Reason is the way we find things. Understanding things by imagining communication from the Holy Spirit might be a venerable way to learn things in your religion, but don’t imagine that it works in the real world. You can imagine your own source of knowing, but reality trumps that.

Related posts:
What do Churches Have to Hide?
Are Churches More Like Charities or Country Clubs?

Cool: “I can’t do that because of my religion.”
Not cool: You can’t do that because of my religion.”
— seen on the internet


(This is an update of a post that originally appeared 8/19/15.)

Image credit: Bob Seidensticker


Browse Our Archives

Follow Us!

What Are Your Thoughts?leave a comment
  • ThaneOfDrones

    Pangea is so commonplace. You should have named it for an earlier supercontinent, perhaps Vaalbara.

  • NS Alito

    Some types of charity have direct influence and others have to work around the system. I am ambivalent about increasing my World Food Program donation knowing that so much of the food gets siphoned off by militias and black marketeers. Social justice programs do good work, but can be a relatively high expense per person helped. Beyond Charity Navigator, it’s hard to distinguish which are the most effective charities.

    • ThaneOfDrones

      Beyond Charity Navigator, it’s hard to distinguish which are the most effective charities.

      The best way to know things is direct revelation. Therefore I am directly revealing to you that I am the most effective charity. I take cash, checks, credit card and bitcoin.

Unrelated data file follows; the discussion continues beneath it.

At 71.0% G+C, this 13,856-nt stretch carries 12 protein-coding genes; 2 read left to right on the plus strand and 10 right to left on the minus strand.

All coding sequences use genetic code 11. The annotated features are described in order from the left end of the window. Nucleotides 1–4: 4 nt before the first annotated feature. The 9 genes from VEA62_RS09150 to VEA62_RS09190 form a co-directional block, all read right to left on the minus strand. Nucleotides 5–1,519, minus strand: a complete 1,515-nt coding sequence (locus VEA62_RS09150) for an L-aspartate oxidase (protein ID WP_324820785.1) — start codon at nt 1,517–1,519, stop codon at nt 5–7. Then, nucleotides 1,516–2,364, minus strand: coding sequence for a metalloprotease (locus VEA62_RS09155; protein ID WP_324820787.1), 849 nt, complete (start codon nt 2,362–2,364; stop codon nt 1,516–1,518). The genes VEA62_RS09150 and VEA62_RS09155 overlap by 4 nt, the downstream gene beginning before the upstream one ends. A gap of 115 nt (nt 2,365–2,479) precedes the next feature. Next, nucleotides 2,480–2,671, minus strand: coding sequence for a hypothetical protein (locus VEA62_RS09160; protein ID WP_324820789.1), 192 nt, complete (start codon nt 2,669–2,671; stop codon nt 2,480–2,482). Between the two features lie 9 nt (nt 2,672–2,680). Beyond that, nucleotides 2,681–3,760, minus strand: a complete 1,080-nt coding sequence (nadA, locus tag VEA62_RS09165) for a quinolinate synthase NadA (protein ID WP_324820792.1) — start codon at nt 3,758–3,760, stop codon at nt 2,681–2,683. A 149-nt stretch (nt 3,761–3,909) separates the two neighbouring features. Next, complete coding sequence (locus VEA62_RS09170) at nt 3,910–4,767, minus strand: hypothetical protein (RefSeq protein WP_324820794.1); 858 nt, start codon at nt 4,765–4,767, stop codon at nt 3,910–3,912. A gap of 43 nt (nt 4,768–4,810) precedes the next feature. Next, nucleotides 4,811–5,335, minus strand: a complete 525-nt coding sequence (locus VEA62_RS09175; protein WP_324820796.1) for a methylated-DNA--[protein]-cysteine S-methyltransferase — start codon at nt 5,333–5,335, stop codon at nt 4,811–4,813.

• NS Alito

        I’m sending you 1,000,000 Zimbabwean dollars forthwith!

        • Jim Jones

          I have $100 trillion of those.

  • TsuDhoNimh

    Have you tried making the local kleptocrats give you enough information that you can make life uncomfortable for them by reporting the income?

    My standard response to the traffic cops trying to demand bribes was to agree that it was definitely a serious matter and insist that we needed to go down to the station immediately and talk to the boss to clear things up.

  • MadScientist1023

    The usual conservative response to this is to act like governments don’t have a right to taxes. The fact they are constantly protected by government workers, exercising rights protected by the government, and using resources maintained by the government never seems to enter their mental calculus.

    • HairyEyedWordBombThrower

      Lots of conservatives are civil servants and other government employees, to make the absurdity complete.

      • MadScientist1023

        Agreed. These people are usually the first to advocate for military involvement, increased law enforcement, or greater border security, all of which are they feel they benefit from. When it comes to paying those government workers who do said tasks, however, then they’re stealing to do so.

  • Jim Jones

    Mugabe is dead. I am very pleased by this. I wish I could be sure he was burning in hell.

    • Michael Neville

      To misquote Betty Davis talking about Joan Crawford: “One should only say good things about the dead. Robert Mugabe is dead. Good.”

      • epeeist

        When Thatcher died the most common statement was, “Ding-dong, the witch is dead”.

  • Norman Parron

    ALL religions should be NOT tax free, but if they want the benefits of tax free they should be 501-c-3 or pay taxes. But they will get into politics!!! Ya! Like they aren’t anyway!!!

  • Jim Baerg

    Re: situations like the one in Zimbabwe.
    Have you read “The Dictator’s Handbook”?
    It tells a lot about why human government is often so bad & so gives clues on how to make it less bad.
    For a short video summary see:
    “Rules for rulers” by CGP Grey